Yay John, thanks for posting those up. The Way of Ki turned out to be such a popular product, I thought it would be good to get those ki feats into wider circulation, not only for monk and ninja players but also for anybody who wants to incorporate ki into ALL of the core and base classes for Pathfinder.
Only one problem: The author in the product citation at the botton is incorrect; should be yours truly. :)
As to the OP's question, there is also some ninja goodness in To Serve a Prince Undying, one of our Gothic Grimoires line of products, which was just reviewed by the inimitable Endzeitgeist on his website!
Since my name has come up a few times in this thread, I thought I would just chime in.
Since I've written a lot of stuff in the various Paizo hardbacks, when people ask questions I'm happy to offer my opinions on the subject at hand. However, I'm always careful to point out (as has been noted in the spirit totem case cited above) that my opinions speak only to my authorial intent. I can hit the "flag this post" just like everybody else, but that's it. Any posts I make are not the FAQ and are not related to it, unless Sean, Stephen, or Jason B happen to agree and post the same thing of course. :)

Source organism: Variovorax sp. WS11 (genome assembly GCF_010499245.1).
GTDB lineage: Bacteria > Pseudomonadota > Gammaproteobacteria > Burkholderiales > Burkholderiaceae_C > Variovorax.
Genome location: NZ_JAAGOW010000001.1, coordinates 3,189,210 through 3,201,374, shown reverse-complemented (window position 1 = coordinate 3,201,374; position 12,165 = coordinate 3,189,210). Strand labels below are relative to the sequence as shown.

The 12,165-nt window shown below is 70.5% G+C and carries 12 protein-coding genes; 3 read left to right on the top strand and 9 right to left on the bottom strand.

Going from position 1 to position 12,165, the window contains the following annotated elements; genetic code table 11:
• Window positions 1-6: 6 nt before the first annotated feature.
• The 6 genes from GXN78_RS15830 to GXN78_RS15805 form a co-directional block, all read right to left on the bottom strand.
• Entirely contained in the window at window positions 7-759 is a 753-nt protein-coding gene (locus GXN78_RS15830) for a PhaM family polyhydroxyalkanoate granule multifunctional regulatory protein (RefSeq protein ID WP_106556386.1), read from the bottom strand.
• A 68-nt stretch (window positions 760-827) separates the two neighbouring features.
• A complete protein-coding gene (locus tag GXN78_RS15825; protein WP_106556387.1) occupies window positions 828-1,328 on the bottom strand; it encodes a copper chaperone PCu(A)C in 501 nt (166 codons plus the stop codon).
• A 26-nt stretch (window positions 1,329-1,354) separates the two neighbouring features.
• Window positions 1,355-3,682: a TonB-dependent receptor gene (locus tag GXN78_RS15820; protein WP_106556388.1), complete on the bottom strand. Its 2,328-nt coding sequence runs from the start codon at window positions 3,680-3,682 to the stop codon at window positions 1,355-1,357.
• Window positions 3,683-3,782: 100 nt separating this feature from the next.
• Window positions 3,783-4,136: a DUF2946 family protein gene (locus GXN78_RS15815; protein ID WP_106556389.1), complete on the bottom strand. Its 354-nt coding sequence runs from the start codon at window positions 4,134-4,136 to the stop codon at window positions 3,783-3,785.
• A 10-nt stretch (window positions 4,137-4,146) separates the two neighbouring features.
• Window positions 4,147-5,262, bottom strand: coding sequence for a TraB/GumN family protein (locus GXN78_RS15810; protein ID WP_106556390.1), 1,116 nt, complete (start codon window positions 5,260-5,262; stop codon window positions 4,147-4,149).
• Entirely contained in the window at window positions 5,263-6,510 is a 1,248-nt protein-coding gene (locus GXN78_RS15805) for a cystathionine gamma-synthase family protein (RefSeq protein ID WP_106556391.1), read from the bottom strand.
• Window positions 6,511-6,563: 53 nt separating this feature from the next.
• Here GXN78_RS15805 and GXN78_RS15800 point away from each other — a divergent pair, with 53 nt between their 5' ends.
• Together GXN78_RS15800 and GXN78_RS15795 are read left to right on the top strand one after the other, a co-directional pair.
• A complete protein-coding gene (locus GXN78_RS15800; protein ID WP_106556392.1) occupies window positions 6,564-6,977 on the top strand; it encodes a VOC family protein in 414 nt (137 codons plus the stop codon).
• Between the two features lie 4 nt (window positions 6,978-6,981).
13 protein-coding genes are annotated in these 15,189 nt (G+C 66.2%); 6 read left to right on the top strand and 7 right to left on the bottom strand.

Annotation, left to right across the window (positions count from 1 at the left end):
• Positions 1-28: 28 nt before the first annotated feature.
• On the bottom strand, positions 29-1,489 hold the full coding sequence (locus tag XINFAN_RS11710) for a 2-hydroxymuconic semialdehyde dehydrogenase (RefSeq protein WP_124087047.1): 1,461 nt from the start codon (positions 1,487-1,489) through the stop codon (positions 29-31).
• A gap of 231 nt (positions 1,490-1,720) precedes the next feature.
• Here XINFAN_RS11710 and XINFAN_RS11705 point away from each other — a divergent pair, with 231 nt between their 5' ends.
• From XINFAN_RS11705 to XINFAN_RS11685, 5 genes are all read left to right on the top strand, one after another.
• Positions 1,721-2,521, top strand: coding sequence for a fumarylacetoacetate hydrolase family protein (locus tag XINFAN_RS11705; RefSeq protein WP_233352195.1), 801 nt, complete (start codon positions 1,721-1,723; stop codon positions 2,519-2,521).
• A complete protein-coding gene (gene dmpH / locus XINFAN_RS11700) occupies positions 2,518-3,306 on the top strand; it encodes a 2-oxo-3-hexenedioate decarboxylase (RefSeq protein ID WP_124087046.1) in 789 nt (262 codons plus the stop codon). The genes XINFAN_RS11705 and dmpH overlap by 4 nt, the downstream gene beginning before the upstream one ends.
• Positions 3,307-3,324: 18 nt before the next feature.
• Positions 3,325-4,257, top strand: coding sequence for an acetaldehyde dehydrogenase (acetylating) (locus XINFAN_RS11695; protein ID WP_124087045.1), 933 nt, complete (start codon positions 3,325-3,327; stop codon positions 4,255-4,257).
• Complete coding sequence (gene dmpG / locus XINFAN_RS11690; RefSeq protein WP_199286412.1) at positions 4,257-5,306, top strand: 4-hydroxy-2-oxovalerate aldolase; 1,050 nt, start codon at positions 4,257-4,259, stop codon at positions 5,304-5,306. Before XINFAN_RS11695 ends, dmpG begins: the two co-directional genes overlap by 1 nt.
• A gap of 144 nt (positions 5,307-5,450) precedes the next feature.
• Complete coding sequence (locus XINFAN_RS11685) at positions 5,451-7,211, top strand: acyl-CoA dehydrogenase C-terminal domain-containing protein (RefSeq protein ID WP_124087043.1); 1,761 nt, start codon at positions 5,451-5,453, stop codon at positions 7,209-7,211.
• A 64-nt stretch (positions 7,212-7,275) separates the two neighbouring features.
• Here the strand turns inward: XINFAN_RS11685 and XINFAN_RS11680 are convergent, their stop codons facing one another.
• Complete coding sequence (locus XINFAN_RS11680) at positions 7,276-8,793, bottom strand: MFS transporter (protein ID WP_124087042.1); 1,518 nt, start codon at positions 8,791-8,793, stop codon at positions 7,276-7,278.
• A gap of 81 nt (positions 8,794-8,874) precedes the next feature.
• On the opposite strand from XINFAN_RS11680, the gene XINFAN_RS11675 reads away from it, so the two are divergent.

As a freelance contributor, once the manuscript hits Paizo Central, it enters another layer of development and editing. The fine folks there may change nothing, a little, or a lot, but the final word on interpretation or explanation at that point is theirs, not the author's. I am happy to tell you what I was thinking as I wrote a rule, and how I think it should work, and why I phrased it the way I did. Sometimes I'll even offer up alternate wording for a rule that, on discussion with people on a thread, better captures the meaning I intended or helps clarify unintended ambiguity, like the shaman druid wild shape question or the titan mauler's jotungrip and oversized weapons abilities. My answers, though, or those of any other freelance contributor on their products - rules, monsters, adventures, whatever - don't constitute official rulings by Paizo.